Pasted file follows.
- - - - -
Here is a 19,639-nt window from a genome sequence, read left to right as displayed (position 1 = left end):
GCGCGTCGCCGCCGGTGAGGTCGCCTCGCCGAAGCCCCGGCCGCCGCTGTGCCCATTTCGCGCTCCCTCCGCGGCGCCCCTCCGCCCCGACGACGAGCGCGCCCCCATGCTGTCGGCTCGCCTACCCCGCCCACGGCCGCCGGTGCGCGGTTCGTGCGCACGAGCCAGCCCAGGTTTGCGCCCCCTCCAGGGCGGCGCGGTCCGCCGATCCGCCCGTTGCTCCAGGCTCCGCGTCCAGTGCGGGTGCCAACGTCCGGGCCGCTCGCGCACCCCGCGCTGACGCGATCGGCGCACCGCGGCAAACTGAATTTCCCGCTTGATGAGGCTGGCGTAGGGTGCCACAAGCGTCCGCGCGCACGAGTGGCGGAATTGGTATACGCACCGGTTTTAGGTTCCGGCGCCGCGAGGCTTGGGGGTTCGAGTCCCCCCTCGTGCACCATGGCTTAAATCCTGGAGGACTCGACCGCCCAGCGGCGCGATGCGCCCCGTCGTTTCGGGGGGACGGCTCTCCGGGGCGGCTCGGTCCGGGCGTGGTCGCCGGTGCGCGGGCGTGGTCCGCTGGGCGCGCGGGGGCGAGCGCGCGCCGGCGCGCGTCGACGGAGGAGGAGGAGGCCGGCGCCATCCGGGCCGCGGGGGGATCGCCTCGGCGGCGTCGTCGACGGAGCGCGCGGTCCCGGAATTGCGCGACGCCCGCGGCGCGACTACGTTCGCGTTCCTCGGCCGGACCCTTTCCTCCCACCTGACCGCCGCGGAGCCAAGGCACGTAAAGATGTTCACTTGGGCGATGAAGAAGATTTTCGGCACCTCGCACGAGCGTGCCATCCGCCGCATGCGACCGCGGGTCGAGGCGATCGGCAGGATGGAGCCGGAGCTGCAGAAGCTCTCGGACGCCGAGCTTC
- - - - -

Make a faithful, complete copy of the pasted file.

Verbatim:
Here is a 19,639-nt window from a genome sequence, read left to right as displayed (position 1 = left end):
GCGCGTCGCCGCCGGTGAGGTCGCCTCGCCGAAGCCCCGGCCGCCGCTGTGCCCATTTCGCGCTCCCTCCGCGGCGCCCCTCCGCCCCGACGACGAGCGCGCCCCCATGCTGTCGGCTCGCCTACCCCGCCCACGGCCGCCGGTGCGCGGTTCGTGCGCACGAGCCAGCCCAGGTTTGCGCCCCCTCCAGGGCGGCGCGGTCCGCCGATCCGCCCGTTGCTCCAGGCTCCGCGTCCAGTGCGGGTGCCAACGTCCGGGCCGCTCGCGCACCCCGCGCTGACGCGATCGGCGCACCGCGGCAAACTGAATTTCCCGCTTGATGAGGCTGGCGTAGGGTGCCACAAGCGTCCGCGCGCACGAGTGGCGGAATTGGTATACGCACCGGTTTTAGGTTCCGGCGCCGCGAGGCTTGGGGGTTCGAGTCCCCCCTCGTGCACCATGGCTTAAATCCTGGAGGACTCGACCGCCCAGCGGCGCGATGCGCCCCGTCGTTTCGGGGGGACGGCTCTCCGGGGCGGCTCGGTCCGGGCGTGGTCGCCGGTGCGCGGGCGTGGTCCGCTGGGCGCGCGGGGGCGAGCGCGCGCCGGCGCGCGTCGACGGAGGAGGAGGAGGCCGGCGCCATCCGGGCCGCGGGGGGATCGCCTCGGCGGCGTCGTCGACGGAGCGCGCGGTCCCGGAATTGCGCGACGCCCGCGGCGCGACTACGTTCGCGTTCCTCGGCCGGACCCTTTCCTCCCACCTGACCGCCGCGGAGCCAAGGCACGTAAAGATGTTCACTTGGGCGATGAAGAAGATTTTCGGCACCTCGCACGAGCGTGCCATCCGCCGCATGCGACCGCGGGTCGAGGCGATCGGCAGGATGGAGCCGGAGCTGCAGAAGCTCTCGGACGCCGAGCTTC